The Tory government under Boris Johnson has disrupted all the essential connections and relationships that underpin the Good Friday settlement.

Brexit led to the need for a border of some kind between the United Kingdom and the European Union. The hard Brexit that Boris Johnson chose to pursue, instead of one based on flexible alignment of standards and tariffs, led inevitably to the need for a Northern Ireland Protocol. The terms that Boris signed up to as a triumph have led to a hard border down the Irish Sea and continuing disruption of some supplies from Great Britain to Northern Ireland – and also opportunities for some Northern Ireland businesses to profit from their dual trading status within both the UK and the EU.

The decision of the UK government to attempt to rewrite the Protocol instead of negotiating a reasonable compromise has in its turn led to a standoff between the UK and the EU, and also to a serious deterioration in the relationship with the Irish Republic on which the North/South and Shared Island elements of the Good Friday settlement depend. It has also led to the suspension of the Executive and a general paralysis of much needed reforms in our health service and urgent action to alleviate the cost of living crisis.

This is a fine mess. In this issue we have asked some unaligned political and economic practitioners to suggest how these disruptions in trade, governance and diplomatic relations might first be alleviated and then restored to something like they were before Boris and his supporters took over. This will take time. Any changes to the principles of the Good Friday settlement – which must be carefully distinguished from the precise structures established under it – should be developed by the British and Irish governments in discussion with all those directly affected. But those structures like the long drawn out peace process that preceded them are not set in stone. The interlocking institutions must be updated to take account of emerging changes in political affiliations and aspirations and in trading relationships and practices. But as with the peace process non-negotiable principles and quick fixes are to be avoided if at all possible.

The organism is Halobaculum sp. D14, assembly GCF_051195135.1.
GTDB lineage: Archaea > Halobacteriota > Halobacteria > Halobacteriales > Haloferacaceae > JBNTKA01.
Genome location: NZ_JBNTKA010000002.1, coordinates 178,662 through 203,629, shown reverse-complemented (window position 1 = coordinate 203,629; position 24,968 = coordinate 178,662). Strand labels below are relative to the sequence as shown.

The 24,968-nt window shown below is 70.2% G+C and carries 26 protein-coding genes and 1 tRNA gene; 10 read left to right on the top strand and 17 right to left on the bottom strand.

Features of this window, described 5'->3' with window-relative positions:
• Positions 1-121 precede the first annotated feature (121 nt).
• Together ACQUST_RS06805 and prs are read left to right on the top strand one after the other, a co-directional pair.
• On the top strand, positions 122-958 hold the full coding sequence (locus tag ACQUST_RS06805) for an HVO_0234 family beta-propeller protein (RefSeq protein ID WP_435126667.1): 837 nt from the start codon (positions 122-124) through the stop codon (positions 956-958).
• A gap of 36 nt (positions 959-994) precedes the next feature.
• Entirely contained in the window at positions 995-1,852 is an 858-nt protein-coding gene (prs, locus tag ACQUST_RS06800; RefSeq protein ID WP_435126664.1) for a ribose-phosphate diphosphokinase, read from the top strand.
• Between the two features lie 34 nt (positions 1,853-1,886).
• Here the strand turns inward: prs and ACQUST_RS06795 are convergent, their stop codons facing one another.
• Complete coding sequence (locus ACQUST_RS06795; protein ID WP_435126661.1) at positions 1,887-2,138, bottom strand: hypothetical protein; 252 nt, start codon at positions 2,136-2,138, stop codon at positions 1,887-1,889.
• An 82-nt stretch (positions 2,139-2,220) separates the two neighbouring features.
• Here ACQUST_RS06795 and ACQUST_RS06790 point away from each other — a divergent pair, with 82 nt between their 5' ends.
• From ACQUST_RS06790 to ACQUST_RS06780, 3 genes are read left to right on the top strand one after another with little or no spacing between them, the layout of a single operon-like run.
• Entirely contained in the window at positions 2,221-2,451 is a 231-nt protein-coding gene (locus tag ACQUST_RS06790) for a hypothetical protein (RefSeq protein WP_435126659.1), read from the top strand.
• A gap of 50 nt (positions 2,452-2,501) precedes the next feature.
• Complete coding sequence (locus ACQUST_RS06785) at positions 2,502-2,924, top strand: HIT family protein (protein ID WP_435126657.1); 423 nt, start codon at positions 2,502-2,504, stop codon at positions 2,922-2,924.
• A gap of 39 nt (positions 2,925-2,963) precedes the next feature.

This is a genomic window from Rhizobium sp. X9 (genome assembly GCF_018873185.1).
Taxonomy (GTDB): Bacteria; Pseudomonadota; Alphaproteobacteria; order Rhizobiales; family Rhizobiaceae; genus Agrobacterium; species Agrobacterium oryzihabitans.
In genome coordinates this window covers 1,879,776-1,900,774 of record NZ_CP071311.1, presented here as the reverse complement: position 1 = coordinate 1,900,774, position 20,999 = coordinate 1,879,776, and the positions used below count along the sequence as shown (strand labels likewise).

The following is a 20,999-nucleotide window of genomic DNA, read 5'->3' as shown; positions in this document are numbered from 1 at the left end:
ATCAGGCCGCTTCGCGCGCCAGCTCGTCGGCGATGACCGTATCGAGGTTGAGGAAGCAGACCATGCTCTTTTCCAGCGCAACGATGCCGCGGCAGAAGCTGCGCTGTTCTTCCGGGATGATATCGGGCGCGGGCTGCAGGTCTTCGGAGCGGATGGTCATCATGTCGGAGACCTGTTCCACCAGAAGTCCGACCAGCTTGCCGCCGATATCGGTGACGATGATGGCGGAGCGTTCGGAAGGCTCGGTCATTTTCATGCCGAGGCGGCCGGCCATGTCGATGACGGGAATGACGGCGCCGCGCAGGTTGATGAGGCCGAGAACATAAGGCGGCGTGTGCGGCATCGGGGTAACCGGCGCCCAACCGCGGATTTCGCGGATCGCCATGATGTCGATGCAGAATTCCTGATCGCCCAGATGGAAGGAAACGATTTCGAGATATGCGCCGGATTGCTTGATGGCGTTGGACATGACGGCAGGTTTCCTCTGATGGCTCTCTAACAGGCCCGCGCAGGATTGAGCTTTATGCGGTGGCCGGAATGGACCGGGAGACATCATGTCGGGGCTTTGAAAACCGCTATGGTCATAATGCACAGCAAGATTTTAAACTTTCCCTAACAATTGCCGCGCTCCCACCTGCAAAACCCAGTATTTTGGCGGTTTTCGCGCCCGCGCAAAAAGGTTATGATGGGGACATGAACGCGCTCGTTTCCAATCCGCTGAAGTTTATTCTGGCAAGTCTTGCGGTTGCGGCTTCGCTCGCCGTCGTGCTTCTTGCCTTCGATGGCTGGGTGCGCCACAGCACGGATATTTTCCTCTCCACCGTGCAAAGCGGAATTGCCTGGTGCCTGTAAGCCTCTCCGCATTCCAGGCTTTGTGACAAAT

View Issue 486

Issue contents


Feargal Cochrane Time for change? Robin Wilson For the next quarter century: a project of reconciliation Rory Montgomery Reforming the Agreement: A Dublin view Lisa Claire Whitten In search of a landing zone for the Protocol on Ireland/NI Malachi O’Doherty Westminster life and times for a nationalist MP Tom Hadden Truth, Amnesty and Reconciliation Aaron Edwards Unionism on the defensive Martyn Turner Coming down the tracks …

Arts/essays on writing

Rosemary Jenkinson Does a Northern Irish writing community exist? Heather Richardson Feel the fear (and write it anyway) Cian O’Neill Interview with Helen Warner Seán Ó Muireagáin Why I write in the Irish language Abbie Spallen Showtime


Susan Millar DuMars The 32: An Anthology of Irish Working-Class Voices edited by Paul McVeigh Wendy Erskine The Apparitions by Anne Devlin Natasha Cuddington The Last Spring of the World by Maureen Boyle Phil Harrison Belfast by Kenneth Branagh Mary O’Donnell Poems Kevin Higgins Poem